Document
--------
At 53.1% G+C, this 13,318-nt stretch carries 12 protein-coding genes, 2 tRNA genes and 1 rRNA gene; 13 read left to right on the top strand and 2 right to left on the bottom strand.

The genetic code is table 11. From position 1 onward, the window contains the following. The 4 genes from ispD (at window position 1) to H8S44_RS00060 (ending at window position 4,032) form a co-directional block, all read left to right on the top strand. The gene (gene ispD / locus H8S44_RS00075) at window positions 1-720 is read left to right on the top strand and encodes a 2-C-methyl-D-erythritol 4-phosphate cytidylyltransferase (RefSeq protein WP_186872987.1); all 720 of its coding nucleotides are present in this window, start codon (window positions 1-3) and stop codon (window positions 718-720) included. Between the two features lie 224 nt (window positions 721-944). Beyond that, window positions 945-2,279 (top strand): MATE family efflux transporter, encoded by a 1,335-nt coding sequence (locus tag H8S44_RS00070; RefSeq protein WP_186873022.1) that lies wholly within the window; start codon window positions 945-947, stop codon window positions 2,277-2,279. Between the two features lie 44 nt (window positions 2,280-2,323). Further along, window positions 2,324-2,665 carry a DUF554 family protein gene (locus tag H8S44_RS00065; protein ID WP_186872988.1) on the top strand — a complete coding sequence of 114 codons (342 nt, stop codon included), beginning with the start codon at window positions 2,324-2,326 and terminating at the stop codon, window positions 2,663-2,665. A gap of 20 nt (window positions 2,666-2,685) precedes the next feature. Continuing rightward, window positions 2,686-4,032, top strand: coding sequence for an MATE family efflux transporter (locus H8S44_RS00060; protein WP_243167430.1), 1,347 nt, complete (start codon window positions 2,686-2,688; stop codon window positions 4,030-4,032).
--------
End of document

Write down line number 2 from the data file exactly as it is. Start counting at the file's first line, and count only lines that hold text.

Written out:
The genetic code is table 11. From position 1 onward, the window contains the following. The 4 genes from ispD (at window position 1) to H8S44_RS00060 (ending at window position 4,032) form a co-directional block, all read left to right on the top strand. The gene (gene ispD / locus H8S44_RS00075) at window positions 1-720 is read left to right on the top strand and encodes a 2-C-methyl-D-erythritol 4-phosphate cytidylyltransferase (RefSeq protein WP_186872987.1); all 720 of its coding nucleotides are present in this window, start codon (window positions 1-3) and stop codon (window positions 718-720) included. Between the two features lie 224 nt (window positions 721-944). Beyond that, window positions 945-2,279 (top strand): MATE family efflux transporter, encoded by a 1,335-nt coding sequence (locus tag H8S44_RS00070; RefSeq protein WP_186873022.1) that lies wholly within the window; start codon window positions 945-947, stop codon window positions 2,277-2,279. Between the two features lie 44 nt (window positions 2,280-2,323). Further along, window positions 2,324-2,665 carry a DUF554 family protein gene (locus tag H8S44_RS00065; protein ID WP_186872988.1) on the top strand — a complete coding sequence of 114 codons (342 nt, stop codon included), beginning with the start codon at window positions 2,324-2,326 and terminating at the stop codon, window positions 2,663-2,665. A gap of 20 nt (window positions 2,666-2,685) precedes the next feature. Continuing rightward, window positions 2,686-4,032, top strand: coding sequence for an MATE family efflux transporter (locus H8S44_RS00060; protein WP_243167430.1), 1,347 nt, complete (start codon window positions 2,686-2,688; stop codon window positions 4,030-4,032).